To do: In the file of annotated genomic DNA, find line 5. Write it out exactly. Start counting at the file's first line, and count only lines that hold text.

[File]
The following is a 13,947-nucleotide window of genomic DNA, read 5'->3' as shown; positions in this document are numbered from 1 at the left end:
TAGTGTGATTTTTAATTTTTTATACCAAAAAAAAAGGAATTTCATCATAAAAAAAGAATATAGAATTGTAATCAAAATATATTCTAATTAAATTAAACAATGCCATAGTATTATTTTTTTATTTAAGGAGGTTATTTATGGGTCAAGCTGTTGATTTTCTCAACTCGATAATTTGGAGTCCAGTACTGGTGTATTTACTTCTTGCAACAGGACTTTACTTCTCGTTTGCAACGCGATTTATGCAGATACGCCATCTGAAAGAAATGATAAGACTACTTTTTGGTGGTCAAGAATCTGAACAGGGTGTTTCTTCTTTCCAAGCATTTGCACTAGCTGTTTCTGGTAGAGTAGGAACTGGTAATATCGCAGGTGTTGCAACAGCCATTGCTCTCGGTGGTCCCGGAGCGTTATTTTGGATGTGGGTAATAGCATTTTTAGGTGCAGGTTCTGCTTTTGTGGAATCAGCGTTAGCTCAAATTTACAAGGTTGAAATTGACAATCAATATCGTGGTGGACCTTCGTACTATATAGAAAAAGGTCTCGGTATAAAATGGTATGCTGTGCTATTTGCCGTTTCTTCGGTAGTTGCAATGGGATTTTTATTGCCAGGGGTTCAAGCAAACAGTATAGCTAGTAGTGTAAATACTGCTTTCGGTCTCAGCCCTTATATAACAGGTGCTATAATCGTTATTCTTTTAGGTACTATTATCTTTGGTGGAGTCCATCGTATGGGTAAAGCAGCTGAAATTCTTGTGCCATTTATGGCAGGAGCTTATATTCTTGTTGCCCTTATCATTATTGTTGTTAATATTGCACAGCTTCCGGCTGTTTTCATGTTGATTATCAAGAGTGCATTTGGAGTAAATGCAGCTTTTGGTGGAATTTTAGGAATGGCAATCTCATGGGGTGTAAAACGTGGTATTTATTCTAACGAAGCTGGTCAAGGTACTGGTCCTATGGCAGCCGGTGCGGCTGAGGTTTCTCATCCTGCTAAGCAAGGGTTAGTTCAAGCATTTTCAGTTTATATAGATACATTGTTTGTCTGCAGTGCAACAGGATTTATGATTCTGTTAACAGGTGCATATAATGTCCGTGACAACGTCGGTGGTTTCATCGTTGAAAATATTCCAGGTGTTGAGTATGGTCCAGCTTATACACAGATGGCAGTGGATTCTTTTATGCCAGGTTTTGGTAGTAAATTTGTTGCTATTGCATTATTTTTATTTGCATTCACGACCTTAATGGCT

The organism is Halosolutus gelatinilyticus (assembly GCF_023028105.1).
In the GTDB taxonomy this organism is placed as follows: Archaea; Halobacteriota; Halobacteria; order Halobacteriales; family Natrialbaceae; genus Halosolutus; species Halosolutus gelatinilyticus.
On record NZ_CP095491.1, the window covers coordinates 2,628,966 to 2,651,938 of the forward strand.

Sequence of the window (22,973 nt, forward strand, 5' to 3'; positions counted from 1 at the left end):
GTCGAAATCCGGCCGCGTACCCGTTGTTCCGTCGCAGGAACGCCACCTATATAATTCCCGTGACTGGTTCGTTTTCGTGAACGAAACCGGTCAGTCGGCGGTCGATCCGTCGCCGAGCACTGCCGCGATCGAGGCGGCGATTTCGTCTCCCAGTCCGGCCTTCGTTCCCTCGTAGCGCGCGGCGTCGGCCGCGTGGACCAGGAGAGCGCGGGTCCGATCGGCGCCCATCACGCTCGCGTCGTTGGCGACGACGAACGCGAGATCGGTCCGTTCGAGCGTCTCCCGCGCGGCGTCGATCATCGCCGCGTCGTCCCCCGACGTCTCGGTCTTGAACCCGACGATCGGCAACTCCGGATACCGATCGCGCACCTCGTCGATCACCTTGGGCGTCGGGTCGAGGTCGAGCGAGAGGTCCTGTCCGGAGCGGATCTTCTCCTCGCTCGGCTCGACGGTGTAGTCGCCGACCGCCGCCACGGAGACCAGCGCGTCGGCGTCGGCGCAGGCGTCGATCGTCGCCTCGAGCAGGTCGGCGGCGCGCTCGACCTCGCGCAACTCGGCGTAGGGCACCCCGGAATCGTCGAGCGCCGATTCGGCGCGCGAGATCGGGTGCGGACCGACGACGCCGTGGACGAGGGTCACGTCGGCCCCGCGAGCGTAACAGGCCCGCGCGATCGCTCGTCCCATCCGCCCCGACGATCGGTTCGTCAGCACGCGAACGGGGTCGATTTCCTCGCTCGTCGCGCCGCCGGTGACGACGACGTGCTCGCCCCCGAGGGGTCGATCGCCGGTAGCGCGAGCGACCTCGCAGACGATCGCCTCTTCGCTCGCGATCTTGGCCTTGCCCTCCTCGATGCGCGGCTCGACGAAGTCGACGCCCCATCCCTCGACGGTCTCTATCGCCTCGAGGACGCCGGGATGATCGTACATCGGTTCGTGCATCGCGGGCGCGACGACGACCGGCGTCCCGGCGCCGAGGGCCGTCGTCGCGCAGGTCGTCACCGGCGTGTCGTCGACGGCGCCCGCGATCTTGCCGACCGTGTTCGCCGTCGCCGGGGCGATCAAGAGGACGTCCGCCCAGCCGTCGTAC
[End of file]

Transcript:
On record NZ_CP095491.1, the window covers coordinates 2,628,966 to 2,651,938 of the forward strand.